Mechanisms of intracellular protein transport

  title={Mechanisms of intracellular protein transport},
  author={James E. Rothman},
  • J. Rothman
  • Published 3 November 1994
  • Biology, Chemistry
  • Nature
Recent advances have uncovered the general protein apparatus used by all eukaryotes for intracellular transport, including secretion and endocytosis, and for triggered exocytosis of hormones and neurotransmitters. Membranes are shaped into vesicles by cytoplasmic coats which then dissociate upon GTP hydrolysis. Both vesicles and their acceptor membranes carry targeting proteins which interact specifically to initiate docking. A general apparatus then assembles at the docking site and fuses the… 

Protein Sorting by Transport Vesicles

Eukaryotic life depends on the spatial and temporal organization of cellular membrane systems and general principles that underlie a broad variety of physiological processes, including cell surface growth, the biogenesis of distinct intracellular organelles, endocytosis, and the controlled release of hormones and neurotransmitters.

Felix Hoppe-Seyler Lecture 1996. Mechanisms of intracellular protein transport.

Transport vesicles are formed as coat proteins assemble on membranes, are targetted by SNARE proteins, and fuse using a general mechanism involving SNAP proteins and the ATPase NSF.

Protein-protein interactions in intracellular membrane fusion.

The Mechanisms of Vesicle Budding and Fusion

Vesicular transport: the core machinery of COPI recruitment and budding.

This work has generated a model that covers the cycle of coat recruitment, coat polymerization, vesicle budding and uncoating in COPI vesicles, and shed light on the mechanism of COPIvesicle biogenesis.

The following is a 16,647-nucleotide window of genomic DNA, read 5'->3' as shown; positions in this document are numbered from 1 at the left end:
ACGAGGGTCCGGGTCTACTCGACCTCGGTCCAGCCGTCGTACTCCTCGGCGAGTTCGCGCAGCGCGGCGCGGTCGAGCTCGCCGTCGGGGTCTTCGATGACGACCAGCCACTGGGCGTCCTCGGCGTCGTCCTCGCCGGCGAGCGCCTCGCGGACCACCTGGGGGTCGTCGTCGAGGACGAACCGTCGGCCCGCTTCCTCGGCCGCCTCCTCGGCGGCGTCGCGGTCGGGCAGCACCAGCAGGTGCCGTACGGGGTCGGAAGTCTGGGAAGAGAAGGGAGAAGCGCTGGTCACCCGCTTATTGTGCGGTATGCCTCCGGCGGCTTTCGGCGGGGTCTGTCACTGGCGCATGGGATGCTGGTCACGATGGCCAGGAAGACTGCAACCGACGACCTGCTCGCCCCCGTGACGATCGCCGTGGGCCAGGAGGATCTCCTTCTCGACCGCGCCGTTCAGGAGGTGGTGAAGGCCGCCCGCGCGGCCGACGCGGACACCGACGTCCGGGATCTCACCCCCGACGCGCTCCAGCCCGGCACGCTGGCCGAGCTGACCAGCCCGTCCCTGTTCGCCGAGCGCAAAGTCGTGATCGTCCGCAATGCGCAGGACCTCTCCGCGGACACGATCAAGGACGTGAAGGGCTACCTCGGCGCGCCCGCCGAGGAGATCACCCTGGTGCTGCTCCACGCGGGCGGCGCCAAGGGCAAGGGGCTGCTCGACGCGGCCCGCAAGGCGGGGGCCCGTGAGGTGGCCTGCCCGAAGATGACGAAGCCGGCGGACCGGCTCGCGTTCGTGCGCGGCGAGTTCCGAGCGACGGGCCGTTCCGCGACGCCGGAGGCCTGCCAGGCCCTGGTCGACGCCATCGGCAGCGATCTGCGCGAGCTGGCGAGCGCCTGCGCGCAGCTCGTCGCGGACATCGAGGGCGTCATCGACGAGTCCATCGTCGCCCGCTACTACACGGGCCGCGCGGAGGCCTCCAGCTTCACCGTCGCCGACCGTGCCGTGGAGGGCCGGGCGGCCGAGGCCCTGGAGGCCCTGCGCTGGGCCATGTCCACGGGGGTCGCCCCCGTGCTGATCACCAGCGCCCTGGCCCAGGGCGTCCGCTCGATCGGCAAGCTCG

Vesicular protein transport

  • P. Schu
  • Biology
    The Pharmacogenomics Journal
  • 2001
This review describes the individual events involved in the process of vesicle mediated protein transport and sorting and summarizes the knowledge about the function of proteins and lipids orchestrating the process.

Rab proteins as membrane organizers

Cellular organelles in the exocytic and endocytic pathways have a distinctive spatial distribution and communicate through an elaborate system of vesiculo-tubular transport. Rab proteins and their

SNAREs and the specificity of transport vesicle targeting.

  • M. Bennett
  • Biology, Chemistry
    Current opinion in cell biology
  • 1995



Protein-protein interactions contributing to the specificity of intracellular vesicular trafficking.

A physical basis for the specificity of intracellular vesicle transport is suggested by the demonstration of specific interaction between vesicular proteins and plasma membrane proteins.

Vesicle fusion following receptor-mediated endocytosis requires a protein active in Golgi transport

It is shown that the same N-ethylmaleimide-sensitive factor that catalyses the vesicle-mediated transport within Golgi stacks is also required for endocytic vesicles fusion, suggesting that a common mechanism for vESicle fusion exists for both the secretory and endocytical pathways of eukaryotic cells.

The molecular machinery for secretion is conserved from yeast to neurons.

  • M. BennettR. Scheller
  • Biology
    Proceedings of the National Academy of Sciences of the United States of America
  • 1993
The results that support this possibility and a model for synaptic vesicle docking and fusion that incorporates evolutionarily conserved elements that may be part of a constitutive fusion machinery and specialized elements that might mediate regulatory events that are specific to the process of neurotransmitter release are discussed.

A fusion protein required for vesicle-mediated transport in both mammalian cells and yeast

A protein sensitive toN-ethylmaleimide catalyses the fusion of transport vesicles with Golgi cisternae in a mammalian cell-free system and is equivalent to the SEC18 gene product of the yeast Saccharomyces cerevisiae, known to be essential for vesicle-mediated transport from the endoplasmic reticulum to the Golgi apparatus.

Mediation of the attachment or fusion step in vesicular transport by the GTP-binding Ypt1 protein

A specific GTP-binding protein is required for either attachment or fusion (or both) of secretory vesicles with the acceptor compartment during protein secretion.